Combined Treatment of Tacrolimus and Everolimus Increases Oxidative Stress by Pharmacological Interactions

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Drug-drug interaction between everolimus (EVR) and tacrolimus (TAC) is still undetermined. We evaluated whether EVR enhances TAC-induced organ injury through drug-drug interaction.


Tacrolimus (6 mg/kg) was given to rats with or without EVR (1 or 2 mg/kg) orally for 4 weeks. The influences of EVR on TAC-induced organ injury were evaluated in terms of nephrotoxicity and pancreatic islet dysfunction. Drug-drug interaction was evaluated by measuring the level of each drug in the blood and target tissue, and the correlation between the two drugs was observed in the blood and target tissue. The concentration of 8-hydroxy-2′-deoxyguanosine in blood or urine was measured as a marker of oxidative stress, and correlation between drug levels and oxidative stress was also evaluated.


Tacrolimus treatment alone did not cause overt renal or pancreatic islet injury, but the addition of EVR significantly enhanced the TAC-induced organ injury, as demonstrated by aggravated nephrotoxicity and pancreatic islet dysfunction. The combination of EVR and TAC significantly increased each drug level in the target tissues as well as in blood, and there was good correlation between the two drugs in blood and target organs. The serum and urinary levels of 8-hydroxy-2′-deoxyguanosine were significantly increased in the TAC+EVR group compared with the TAC- or EVR-alone group and were well correlated with drug levels in blood and tissues.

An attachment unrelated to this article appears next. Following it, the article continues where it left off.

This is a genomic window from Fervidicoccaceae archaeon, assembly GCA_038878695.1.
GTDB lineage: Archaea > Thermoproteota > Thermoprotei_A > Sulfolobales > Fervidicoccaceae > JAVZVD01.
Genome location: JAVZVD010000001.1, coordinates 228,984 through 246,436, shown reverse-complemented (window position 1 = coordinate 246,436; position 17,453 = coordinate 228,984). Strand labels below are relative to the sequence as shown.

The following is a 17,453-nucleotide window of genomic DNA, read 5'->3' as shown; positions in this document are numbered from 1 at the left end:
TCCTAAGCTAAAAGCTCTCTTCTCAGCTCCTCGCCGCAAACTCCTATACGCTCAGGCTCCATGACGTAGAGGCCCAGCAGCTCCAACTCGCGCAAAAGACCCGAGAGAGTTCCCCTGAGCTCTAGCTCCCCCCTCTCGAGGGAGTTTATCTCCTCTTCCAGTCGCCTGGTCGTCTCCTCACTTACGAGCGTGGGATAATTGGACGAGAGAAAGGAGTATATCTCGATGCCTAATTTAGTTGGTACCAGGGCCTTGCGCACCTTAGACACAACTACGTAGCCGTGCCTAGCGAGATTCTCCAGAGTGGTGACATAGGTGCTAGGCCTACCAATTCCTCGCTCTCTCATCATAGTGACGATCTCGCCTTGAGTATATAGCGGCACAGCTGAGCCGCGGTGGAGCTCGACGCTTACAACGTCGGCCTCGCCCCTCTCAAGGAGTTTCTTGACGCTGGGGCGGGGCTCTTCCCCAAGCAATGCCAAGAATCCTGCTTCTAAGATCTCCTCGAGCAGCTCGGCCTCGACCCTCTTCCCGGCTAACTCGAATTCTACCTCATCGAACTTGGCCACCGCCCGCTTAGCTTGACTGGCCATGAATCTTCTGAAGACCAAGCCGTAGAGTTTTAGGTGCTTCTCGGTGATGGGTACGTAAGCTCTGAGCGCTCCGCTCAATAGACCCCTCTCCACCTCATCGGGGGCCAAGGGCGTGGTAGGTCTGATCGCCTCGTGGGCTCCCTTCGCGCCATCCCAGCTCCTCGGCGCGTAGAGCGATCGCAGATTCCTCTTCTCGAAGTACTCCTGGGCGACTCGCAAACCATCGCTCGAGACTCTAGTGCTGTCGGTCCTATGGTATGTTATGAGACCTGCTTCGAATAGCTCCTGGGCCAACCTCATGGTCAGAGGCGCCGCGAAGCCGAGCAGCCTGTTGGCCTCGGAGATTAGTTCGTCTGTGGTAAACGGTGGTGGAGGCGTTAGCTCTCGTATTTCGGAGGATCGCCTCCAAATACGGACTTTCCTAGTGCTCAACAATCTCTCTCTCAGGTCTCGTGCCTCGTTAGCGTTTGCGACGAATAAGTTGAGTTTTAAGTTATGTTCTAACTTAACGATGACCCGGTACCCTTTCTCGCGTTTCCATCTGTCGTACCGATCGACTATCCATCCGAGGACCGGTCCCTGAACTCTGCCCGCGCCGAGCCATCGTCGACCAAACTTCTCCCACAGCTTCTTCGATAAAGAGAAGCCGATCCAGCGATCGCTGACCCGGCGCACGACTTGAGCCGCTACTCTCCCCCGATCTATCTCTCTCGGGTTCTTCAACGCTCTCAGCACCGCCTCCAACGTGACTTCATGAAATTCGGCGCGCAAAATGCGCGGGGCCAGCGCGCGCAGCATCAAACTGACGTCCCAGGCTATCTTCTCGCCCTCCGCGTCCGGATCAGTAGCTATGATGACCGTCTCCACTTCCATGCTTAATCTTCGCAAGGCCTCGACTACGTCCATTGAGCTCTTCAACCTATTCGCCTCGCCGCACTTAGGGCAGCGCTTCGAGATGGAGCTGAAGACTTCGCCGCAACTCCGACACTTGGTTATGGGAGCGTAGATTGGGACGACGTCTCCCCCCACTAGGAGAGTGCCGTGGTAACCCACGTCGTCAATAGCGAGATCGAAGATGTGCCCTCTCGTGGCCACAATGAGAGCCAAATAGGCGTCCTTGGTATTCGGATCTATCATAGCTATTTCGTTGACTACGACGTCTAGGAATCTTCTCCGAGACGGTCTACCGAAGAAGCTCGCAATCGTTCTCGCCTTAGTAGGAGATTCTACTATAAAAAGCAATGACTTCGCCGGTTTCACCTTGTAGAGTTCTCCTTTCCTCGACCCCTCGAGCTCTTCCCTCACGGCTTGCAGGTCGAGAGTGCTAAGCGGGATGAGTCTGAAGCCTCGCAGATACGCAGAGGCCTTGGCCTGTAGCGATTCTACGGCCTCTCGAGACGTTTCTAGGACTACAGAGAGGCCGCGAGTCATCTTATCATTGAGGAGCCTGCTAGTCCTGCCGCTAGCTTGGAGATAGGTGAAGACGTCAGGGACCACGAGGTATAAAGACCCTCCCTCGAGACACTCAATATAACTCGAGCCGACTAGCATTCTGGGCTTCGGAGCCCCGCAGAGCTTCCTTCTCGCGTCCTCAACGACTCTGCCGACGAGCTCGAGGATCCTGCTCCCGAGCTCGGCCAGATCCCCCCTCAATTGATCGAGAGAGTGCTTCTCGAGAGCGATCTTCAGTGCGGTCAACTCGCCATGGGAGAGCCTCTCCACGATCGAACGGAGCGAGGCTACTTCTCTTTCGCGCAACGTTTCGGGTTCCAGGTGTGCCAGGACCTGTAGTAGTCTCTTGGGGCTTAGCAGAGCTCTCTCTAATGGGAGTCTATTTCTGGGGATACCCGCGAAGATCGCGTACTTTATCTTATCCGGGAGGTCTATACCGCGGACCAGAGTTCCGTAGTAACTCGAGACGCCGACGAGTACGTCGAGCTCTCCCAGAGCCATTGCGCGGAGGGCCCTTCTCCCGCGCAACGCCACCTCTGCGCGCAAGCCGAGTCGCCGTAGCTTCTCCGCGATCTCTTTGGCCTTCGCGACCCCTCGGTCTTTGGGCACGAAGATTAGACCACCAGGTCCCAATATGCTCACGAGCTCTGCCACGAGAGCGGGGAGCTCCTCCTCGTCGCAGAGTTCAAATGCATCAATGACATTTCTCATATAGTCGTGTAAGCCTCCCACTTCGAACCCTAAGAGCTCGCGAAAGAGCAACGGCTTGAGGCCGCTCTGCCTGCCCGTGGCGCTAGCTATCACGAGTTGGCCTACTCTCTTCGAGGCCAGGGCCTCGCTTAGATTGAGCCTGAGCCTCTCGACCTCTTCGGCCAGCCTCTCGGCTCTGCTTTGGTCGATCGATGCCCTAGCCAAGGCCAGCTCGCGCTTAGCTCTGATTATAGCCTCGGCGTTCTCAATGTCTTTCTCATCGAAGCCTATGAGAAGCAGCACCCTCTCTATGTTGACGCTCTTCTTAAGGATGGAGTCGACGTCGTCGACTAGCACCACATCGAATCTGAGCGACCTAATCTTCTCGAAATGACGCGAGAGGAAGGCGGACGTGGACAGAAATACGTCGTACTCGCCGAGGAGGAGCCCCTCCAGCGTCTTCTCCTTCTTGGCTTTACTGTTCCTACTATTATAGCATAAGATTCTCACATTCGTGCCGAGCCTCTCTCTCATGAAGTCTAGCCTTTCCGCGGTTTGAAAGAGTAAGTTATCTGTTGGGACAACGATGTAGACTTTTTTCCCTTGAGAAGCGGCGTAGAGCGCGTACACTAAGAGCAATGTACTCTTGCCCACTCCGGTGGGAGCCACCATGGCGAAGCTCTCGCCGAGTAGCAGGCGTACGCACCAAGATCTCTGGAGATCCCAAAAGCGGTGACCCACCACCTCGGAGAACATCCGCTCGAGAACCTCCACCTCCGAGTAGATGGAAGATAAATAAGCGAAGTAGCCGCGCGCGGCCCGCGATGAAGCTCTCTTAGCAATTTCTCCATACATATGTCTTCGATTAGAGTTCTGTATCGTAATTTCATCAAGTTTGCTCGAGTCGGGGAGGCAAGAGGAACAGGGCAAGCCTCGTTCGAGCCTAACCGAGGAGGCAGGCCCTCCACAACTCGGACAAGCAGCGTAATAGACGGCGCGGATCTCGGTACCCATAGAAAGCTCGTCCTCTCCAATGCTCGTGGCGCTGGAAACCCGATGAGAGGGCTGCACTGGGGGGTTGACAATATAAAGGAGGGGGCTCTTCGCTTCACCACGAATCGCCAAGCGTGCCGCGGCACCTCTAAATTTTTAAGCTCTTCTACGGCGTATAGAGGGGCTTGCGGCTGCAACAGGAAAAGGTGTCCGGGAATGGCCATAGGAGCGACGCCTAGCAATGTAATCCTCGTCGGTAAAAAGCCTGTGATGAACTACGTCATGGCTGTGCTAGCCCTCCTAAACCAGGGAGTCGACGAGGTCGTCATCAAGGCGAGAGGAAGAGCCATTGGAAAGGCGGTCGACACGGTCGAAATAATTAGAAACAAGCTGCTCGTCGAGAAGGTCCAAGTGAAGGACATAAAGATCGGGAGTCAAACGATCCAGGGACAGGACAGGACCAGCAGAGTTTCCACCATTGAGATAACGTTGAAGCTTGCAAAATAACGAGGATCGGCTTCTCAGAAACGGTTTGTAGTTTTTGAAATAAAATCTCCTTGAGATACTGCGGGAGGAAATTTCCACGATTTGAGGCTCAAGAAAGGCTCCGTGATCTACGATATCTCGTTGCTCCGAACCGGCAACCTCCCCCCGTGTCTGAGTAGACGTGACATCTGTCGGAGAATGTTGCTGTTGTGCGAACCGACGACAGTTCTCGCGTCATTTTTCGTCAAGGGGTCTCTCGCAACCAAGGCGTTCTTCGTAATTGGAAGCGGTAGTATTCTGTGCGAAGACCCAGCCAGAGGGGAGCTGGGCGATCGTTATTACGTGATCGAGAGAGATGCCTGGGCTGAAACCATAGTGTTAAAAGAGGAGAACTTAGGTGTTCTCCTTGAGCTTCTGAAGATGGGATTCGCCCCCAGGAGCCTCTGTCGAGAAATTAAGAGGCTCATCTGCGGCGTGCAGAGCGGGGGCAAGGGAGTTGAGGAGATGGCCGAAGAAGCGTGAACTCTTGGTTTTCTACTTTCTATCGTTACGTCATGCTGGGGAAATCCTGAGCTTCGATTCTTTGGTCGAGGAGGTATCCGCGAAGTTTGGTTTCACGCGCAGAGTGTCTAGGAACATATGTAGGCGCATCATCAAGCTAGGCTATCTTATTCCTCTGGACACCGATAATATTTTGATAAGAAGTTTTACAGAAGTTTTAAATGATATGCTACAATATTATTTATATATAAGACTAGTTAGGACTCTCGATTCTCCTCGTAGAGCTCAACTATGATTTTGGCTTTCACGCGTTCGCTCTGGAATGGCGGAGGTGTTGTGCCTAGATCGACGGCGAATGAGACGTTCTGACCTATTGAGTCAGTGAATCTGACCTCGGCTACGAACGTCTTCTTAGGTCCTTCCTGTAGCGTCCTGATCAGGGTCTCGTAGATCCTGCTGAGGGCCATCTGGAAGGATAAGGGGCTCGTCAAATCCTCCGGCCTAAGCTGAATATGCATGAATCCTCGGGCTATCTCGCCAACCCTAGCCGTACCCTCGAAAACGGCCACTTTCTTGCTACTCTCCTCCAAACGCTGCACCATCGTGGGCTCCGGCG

Everolimus enhances TAC-induced target organ injury by increasing oxidative stress via pharmacological interaction in blood and target tissue. This finding provides a better understanding of the effects of EVR when used in combination with TAC.

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